ot pot features large during birthdays, family gatherings, office parties, wintertime dining, and even inspired a human-sized version to bathe in, but the popular dish wouldn’t exist if one Chinese food critic had his way.
Chua Lam, a Hong Kong cookbook author, restaurant reviewer, and TV personality known as the Food God, caused internet outrage to boil over after he dismissed hot pot as “culturally insignificant.”
In a December 2018 episode of the Chinese entertainment show Tian Tian Wen Shang (天天问上), the hosts asked a panel what dish they would like to see go extinct, and Chua replied: “hot pot.”
“You cut up food and throw it in,” Chua said. “How can it be delicious?”
The backlash was immediate online. One commenter on Weibo wrote: “The kind of person who does not want hot pot is deeply scornful of people.”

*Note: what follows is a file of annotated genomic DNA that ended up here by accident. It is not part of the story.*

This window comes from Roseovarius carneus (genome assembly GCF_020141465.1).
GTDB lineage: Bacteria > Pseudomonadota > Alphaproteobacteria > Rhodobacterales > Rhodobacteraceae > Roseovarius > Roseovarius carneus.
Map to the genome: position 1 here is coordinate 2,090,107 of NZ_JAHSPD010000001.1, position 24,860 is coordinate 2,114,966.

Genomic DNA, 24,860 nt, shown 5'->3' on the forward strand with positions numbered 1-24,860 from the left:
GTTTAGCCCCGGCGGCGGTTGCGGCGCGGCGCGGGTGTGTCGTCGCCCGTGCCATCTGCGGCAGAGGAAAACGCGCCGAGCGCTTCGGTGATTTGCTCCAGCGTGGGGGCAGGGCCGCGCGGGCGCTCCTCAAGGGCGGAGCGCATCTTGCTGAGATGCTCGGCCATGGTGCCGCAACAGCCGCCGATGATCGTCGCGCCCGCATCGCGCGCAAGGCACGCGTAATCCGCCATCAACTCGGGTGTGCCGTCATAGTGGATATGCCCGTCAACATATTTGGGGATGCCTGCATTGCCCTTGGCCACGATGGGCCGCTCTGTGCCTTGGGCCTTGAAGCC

“Do you know the complexity of the ingredients? It can be as many as 20 to 30 kinds, a mix of seasoning, measurements, and heat,” wrote another. “How is this not art? The soup base is also very hard (to make), so please use your brain next time!”
Multiple forms of hot pot exist in China, with the spicy Chongqing style arguably being the most famous. Other regional varieties include Sichuan, Beijing, Guangdong, Jiangsu and Zhejiang, Ningxia, and Taiwanese.
The dish is so culturally ingrained that it recently spawned a life-size recreation of it in Chongqing for people to soak in, complete with props.
But Chua is no stranger to making provocative comments. In the same show, he joked that many people’s wives are not good cooks.